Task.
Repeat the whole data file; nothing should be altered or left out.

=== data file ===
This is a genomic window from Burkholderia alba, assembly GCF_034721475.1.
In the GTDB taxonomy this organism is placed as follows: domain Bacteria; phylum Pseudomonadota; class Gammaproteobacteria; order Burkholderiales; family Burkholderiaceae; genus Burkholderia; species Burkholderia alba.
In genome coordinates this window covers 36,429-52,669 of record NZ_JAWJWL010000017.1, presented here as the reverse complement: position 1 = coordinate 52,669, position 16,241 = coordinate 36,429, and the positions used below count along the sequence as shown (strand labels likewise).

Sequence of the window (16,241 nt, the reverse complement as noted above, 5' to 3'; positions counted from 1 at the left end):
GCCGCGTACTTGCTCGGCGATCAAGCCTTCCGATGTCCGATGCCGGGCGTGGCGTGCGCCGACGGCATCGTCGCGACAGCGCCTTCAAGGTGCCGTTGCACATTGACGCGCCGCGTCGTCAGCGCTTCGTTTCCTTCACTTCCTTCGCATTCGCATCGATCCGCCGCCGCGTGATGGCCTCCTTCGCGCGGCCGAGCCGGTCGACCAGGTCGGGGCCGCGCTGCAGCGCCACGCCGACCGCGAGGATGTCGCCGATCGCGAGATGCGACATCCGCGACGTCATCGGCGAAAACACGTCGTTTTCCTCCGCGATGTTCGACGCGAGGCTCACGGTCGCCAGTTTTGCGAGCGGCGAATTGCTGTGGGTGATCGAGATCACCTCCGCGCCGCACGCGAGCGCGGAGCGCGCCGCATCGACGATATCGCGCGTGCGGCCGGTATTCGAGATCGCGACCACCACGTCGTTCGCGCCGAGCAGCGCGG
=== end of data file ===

This is a genomic window from Burkholderia alba, assembly GCF_034721475.1.
In the GTDB taxonomy this organism is placed as follows: domain Bacteria; phylum Pseudomonadota; class Gammaproteobacteria; order Burkholderiales; family Burkholderiaceae; genus Burkholderia; species Burkholderia alba.
In genome coordinates this window covers 36,429-52,669 of record NZ_JAWJWL010000017.1, presented here as the reverse complement: position 1 = coordinate 52,669, position 16,241 = coordinate 36,429, and the positions used below count along the sequence as shown (strand labels likewise).

Sequence of the window (16,241 nt, the reverse complement as noted above, 5' to 3'; positions counted from 1 at the left end):
GCCGCGTACTTGCTCGGCGATCAAGCCTTCCGATGTCCGATGCCGGGCGTGGCGTGCGCCGACGGCATCGTCGCGACAGCGCCTTCAAGGTGCCGTTGCACATTGACGCGCCGCGTCGTCAGCGCTTCGTTTCCTTCACTTCCTTCGCATTCGCATCGATCCGCCGCCGCGTGATGGCCTCCTTCGCGCGGCCGAGCCGGTCGACCAGGTCGGGGCCGCGCTGCAGCGCCACGCCGACCGCGAGGATGTCGCCGATCGCGAGATGCGACATCCGCGACGTCATCGGCGAAAACACGTCGTTTTCCTCCGCGATGTTCGACGCGAGGCTCACGGTCGCCAGTTTTGCGAGCGGCGAATTGCTGTGGGTGATCGAGATCACCTCCGCGCCGCACGCGAGCGCGGAGCGCGCCGCATCGACGATATCGCGCGTGCGGCCGGTATTCGAGATCGCGACCACCACGTCGTTCGCGCCGAGCAGCGCGG